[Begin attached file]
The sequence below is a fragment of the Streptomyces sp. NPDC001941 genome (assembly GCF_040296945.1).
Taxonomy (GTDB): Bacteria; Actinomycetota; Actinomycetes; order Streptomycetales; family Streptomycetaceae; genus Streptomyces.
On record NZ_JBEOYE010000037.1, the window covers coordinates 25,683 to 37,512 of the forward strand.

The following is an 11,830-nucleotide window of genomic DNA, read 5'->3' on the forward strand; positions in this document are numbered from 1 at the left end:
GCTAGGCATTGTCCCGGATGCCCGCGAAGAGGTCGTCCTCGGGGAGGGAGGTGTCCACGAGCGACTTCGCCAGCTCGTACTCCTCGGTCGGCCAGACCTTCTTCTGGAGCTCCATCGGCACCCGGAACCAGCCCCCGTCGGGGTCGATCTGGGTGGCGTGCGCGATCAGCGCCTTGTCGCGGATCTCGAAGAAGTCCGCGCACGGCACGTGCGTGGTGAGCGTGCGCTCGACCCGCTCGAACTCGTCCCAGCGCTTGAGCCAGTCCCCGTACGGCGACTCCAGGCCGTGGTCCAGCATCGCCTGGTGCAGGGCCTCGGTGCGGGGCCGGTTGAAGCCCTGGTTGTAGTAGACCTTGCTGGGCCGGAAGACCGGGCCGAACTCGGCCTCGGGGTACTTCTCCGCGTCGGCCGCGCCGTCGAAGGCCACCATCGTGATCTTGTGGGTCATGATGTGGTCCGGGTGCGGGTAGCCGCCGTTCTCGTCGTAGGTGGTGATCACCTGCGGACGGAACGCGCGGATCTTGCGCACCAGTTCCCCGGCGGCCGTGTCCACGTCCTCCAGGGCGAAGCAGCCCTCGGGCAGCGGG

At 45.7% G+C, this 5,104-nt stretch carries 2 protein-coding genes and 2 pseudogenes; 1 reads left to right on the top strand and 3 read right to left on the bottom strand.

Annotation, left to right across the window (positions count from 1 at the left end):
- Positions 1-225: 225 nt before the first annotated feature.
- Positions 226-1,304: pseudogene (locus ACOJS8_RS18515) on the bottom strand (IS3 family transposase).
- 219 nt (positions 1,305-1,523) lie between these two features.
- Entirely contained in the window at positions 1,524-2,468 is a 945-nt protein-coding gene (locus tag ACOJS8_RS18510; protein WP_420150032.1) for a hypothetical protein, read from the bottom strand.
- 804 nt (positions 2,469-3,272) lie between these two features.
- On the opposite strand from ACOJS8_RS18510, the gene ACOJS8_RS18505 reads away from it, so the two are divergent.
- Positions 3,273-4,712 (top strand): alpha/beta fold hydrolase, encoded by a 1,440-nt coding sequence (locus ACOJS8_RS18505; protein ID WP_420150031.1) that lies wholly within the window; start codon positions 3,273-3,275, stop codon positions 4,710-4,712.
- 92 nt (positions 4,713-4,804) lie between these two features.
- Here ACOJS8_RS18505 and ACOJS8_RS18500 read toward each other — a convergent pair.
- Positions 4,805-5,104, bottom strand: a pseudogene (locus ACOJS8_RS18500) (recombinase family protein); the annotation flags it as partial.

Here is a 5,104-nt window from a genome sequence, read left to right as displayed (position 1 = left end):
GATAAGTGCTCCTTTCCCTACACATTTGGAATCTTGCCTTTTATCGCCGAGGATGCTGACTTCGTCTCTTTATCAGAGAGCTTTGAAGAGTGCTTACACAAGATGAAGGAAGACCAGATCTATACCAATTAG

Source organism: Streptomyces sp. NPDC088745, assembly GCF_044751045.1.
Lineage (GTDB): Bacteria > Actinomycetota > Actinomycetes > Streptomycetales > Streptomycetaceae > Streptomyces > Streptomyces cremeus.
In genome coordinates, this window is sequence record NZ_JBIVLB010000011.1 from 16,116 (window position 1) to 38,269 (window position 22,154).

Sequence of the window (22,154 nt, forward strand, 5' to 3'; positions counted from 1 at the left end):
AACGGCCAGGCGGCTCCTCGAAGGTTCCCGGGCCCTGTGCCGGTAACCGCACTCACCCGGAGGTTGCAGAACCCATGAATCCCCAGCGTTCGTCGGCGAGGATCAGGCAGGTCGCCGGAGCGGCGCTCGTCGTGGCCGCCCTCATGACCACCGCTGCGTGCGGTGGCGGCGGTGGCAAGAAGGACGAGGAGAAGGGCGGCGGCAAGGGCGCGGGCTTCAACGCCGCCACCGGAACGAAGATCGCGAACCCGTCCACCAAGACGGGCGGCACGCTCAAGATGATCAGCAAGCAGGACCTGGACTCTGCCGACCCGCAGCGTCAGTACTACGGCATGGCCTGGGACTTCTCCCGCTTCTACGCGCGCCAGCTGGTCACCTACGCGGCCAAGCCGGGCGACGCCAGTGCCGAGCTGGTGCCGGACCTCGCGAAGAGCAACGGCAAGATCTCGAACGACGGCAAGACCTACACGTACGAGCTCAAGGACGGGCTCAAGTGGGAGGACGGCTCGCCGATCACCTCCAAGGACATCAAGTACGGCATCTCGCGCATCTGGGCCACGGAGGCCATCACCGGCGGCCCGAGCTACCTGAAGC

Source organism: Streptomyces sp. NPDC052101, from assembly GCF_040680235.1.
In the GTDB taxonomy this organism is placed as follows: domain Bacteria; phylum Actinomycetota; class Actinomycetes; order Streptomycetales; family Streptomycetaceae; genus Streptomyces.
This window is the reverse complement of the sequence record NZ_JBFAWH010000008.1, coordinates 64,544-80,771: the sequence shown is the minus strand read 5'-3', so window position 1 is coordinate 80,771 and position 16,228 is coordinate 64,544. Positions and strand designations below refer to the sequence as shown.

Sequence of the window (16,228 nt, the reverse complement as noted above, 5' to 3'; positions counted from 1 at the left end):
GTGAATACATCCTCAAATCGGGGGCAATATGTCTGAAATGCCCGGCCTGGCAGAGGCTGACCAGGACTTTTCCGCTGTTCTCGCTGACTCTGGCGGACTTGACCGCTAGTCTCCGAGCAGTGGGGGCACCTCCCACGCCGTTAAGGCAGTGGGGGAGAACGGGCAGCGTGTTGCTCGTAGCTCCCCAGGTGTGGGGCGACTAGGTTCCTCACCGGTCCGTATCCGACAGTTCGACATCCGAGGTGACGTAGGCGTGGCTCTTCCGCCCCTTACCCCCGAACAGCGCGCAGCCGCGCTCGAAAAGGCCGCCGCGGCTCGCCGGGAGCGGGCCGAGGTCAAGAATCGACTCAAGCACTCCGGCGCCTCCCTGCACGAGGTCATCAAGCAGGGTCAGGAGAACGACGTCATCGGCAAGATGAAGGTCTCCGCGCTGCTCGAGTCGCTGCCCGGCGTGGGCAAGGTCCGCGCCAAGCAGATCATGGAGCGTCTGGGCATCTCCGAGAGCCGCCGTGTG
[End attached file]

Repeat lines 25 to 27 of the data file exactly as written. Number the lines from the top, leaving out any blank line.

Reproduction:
Source organism: Streptomyces sp. NPDC052101, from assembly GCF_040680235.1.
In the GTDB taxonomy this organism is placed as follows: domain Bacteria; phylum Actinomycetota; class Actinomycetes; order Streptomycetales; family Streptomycetaceae; genus Streptomyces.
This window is the reverse complement of the sequence record NZ_JBFAWH010000008.1, coordinates 64,544-80,771: the sequence shown is the minus strand read 5'-3', so window position 1 is coordinate 80,771 and position 16,228 is coordinate 64,544. Positions and strand designations below refer to the sequence as shown.